The great thing about using delicious as opposed to including the list of external links in the press kit is that you can send it out and still continue updating. So I can email an electronic press kit at 5 pm, and then find 3 more great links. I tag those new links in delicious and I've just update a press kit I already sent out. And if you have a really big story or something that is going to play out over time, people can subscribe to an RSS feed of your delicious tag and get an update anytime you bookmark a new page.

Just like our Facebook page, there are several big things I'd really like to add the press room, but I got it to the point that I thought it was a valuable tool for our reporters, and I put it up there. I really think you can't obsess over the idea of being finished, because it's never finished. You have to think of it as a living document that will continue to evolve. You put out something that is quality and worthwhile even if you don't consider it done."

Wednesday, October 15, 2008

Social Media & Service Delivery: Part 2

If you missed part 1, just scroll down. The Social Media presentation continues...

"We're talking today about using these tools strategically. I think one of the keys to doing this is to go where your audience is. At the Library we have several key audiences; one of our largest constituents is undergraduate students. Any guesses what social network you might find undergrad students using?


I checked this week and there are over 24,000 OSU students on Facebook. That's a lot of students that are already part of a community we can join. Our foray into Facebook began a few years back. My boss and I were at presentation on Millennials. We came back and she told me to go figure out the Facebook thing the kids are using. I logged on, built my profile invited a couple friends and started looking for other people who were talking about the library.

For while, we really just lurked, and that a great way to learn about the culture before you invest too much. I was really excited to see how many people were already talking about the Library and were already building their own groups around a Library-theme. It gave me confidence that this would be a good place to try to connect with people.

We started by placing ads with Facebook. It's a great place to start experimenting with online ads, because they make it very easy. You can customize who see your ads and can choose between pay per click fee structure or a pay per impression fee structure. Facebook will track for you how many impressions and clicks you get each day.

Then Facebook started their business pages. Until that point an organization was not allowed to have a profile. So we started researching how we could make this work. My staff and I looked at every other Library business page out there and took notes on what we liked, what we didn't, how many fans the other libraries had. We used this information to brainstorm ideas of our own and we started putting together a page.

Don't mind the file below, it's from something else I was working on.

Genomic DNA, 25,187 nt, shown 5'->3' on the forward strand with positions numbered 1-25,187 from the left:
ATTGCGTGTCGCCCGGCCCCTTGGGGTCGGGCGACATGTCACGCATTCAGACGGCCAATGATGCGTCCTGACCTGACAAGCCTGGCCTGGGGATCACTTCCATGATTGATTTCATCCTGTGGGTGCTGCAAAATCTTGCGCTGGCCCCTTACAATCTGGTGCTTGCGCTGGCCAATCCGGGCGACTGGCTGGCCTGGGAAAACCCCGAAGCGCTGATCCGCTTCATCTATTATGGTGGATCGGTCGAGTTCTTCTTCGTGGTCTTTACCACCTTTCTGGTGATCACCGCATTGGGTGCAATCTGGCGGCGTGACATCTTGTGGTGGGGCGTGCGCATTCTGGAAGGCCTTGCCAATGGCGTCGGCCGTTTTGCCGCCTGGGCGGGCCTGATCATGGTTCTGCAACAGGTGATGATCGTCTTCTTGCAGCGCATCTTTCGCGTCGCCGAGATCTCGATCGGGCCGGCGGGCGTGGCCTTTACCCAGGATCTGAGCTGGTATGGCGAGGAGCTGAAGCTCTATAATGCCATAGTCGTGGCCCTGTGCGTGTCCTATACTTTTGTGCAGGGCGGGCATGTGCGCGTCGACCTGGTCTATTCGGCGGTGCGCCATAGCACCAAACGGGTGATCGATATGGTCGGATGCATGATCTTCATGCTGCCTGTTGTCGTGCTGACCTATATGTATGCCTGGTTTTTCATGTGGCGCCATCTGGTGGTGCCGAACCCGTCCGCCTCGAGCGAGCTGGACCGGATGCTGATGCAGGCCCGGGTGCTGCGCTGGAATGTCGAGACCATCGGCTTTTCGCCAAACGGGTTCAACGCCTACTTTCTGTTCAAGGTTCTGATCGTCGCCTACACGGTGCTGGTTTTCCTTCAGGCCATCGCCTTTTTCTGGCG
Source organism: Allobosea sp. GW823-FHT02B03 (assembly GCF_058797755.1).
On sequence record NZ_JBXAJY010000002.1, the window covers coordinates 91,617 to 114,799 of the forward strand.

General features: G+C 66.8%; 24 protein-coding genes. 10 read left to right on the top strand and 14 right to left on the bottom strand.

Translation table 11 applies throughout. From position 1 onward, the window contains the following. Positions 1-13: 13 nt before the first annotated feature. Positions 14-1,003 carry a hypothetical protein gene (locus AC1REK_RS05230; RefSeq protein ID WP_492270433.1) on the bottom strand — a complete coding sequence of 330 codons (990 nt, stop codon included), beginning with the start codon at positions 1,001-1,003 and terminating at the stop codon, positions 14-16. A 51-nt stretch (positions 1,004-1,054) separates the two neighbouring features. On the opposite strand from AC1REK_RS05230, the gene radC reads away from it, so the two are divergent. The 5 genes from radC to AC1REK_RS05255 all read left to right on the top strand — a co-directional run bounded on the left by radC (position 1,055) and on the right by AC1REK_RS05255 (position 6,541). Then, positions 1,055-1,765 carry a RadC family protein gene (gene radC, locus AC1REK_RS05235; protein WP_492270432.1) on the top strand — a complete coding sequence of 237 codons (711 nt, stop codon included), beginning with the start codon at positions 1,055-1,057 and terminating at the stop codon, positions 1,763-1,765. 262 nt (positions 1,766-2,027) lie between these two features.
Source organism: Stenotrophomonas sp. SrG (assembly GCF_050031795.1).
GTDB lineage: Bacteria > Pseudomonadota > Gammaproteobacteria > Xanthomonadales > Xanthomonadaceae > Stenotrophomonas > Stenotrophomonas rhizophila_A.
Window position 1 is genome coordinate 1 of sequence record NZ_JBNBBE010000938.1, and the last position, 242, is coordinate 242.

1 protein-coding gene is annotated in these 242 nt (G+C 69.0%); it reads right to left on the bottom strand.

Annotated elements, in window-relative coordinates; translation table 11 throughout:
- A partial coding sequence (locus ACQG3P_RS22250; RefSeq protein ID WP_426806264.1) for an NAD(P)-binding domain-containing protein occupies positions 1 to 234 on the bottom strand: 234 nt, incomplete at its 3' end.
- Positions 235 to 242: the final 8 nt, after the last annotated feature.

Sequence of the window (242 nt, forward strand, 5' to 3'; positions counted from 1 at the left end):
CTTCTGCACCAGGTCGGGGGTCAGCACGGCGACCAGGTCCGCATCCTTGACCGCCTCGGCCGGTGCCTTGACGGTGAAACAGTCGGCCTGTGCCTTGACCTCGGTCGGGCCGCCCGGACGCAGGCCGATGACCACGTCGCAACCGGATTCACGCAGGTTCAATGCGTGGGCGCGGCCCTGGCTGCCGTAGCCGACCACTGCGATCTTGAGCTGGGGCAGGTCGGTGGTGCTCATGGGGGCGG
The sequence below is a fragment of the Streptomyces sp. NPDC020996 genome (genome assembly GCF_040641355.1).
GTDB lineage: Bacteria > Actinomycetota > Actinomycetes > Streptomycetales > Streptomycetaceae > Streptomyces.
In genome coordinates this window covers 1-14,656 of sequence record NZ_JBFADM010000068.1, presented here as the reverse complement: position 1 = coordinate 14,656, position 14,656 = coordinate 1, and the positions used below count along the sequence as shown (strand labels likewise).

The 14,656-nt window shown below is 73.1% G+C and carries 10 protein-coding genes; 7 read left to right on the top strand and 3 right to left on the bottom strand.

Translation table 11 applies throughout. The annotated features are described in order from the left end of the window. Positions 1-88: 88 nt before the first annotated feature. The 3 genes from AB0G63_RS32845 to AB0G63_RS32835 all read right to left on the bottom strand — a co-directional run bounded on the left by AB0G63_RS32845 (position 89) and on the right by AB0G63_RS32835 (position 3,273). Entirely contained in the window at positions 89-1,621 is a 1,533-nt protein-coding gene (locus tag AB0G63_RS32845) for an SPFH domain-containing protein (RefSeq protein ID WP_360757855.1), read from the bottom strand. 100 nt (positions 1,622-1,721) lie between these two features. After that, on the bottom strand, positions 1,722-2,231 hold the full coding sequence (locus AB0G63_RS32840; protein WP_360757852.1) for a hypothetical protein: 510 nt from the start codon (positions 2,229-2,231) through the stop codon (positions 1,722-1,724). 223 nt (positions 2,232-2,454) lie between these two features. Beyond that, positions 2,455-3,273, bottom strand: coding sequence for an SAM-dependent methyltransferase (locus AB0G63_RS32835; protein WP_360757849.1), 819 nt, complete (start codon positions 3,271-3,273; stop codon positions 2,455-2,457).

This is a good time to mention how helpful it is to identify existing expertise in your organization. Many of the new tools you're thinking about implementing for your organization are already being used by someone who works with you. It will be worth your while to spend the time to find those people and employ their help. I have a young staff in the communications office. Four people work for me and they are all in their 20s. Facebook is their world, so I really just handed this project over to them and encouraged them to be creative and experiment.

We have all the basic information on the page: hours, contact info. some photos. We post notes: there are couple right now about upcoming hours changes, there are links to our Chat & IM services, create event pages, and occasionally we send out notice to our fans. And we still have so many good ideas we'd like to implement. With social media it's an ongoing time commitment, you have to update and keep things fresh. It's never going to be done, that's something you have to get comfortable with.

For our office and what we do, the one feature that has been the most useful for us is the event pages. Any of the administrators can go in and create an event for the library. The event basically gets its own Facebook profile. You can upload photos, we usually post the invitation or a print ad we've already used, you can link press releases or external sites about the topic or speaker, and there's a wall where guests can talk about the event.